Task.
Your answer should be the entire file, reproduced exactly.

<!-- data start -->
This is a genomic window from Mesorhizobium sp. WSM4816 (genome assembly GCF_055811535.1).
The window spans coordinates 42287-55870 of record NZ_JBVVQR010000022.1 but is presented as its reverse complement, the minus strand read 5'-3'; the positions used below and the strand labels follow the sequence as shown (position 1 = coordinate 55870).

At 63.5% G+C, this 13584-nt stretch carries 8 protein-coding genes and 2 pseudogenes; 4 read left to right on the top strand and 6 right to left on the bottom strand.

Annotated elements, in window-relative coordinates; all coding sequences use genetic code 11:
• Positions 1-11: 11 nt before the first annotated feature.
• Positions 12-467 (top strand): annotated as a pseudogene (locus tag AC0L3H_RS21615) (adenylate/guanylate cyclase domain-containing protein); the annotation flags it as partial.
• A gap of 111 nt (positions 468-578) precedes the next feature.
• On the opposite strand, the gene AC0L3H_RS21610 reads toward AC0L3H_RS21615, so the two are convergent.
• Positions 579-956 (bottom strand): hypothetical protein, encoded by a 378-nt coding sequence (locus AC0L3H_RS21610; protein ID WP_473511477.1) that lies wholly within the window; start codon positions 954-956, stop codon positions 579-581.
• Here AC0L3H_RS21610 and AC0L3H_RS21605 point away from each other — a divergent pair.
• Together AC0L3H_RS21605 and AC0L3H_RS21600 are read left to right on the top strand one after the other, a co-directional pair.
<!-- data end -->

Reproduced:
This is a genomic window from Mesorhizobium sp. WSM4816 (genome assembly GCF_055811535.1).
The window spans coordinates 42287-55870 of record NZ_JBVVQR010000022.1 but is presented as its reverse complement, the minus strand read 5'-3'; the positions used below and the strand labels follow the sequence as shown (position 1 = coordinate 55870).

At 63.5% G+C, this 13584-nt stretch carries 8 protein-coding genes and 2 pseudogenes; 4 read left to right on the top strand and 6 right to left on the bottom strand.

Annotated elements, in window-relative coordinates; all coding sequences use genetic code 11:
• Positions 1-11: 11 nt before the first annotated feature.
• Positions 12-467 (top strand): annotated as a pseudogene (locus tag AC0L3H_RS21615) (adenylate/guanylate cyclase domain-containing protein); the annotation flags it as partial.
• A gap of 111 nt (positions 468-578) precedes the next feature.
• On the opposite strand, the gene AC0L3H_RS21610 reads toward AC0L3H_RS21615, so the two are convergent.
• Positions 579-956 (bottom strand): hypothetical protein, encoded by a 378-nt coding sequence (locus AC0L3H_RS21610; protein ID WP_473511477.1) that lies wholly within the window; start codon positions 954-956, stop codon positions 579-581.
• Here AC0L3H_RS21610 and AC0L3H_RS21605 point away from each other — a divergent pair.
• Together AC0L3H_RS21605 and AC0L3H_RS21600 are read left to right on the top strand one after the other, a co-directional pair.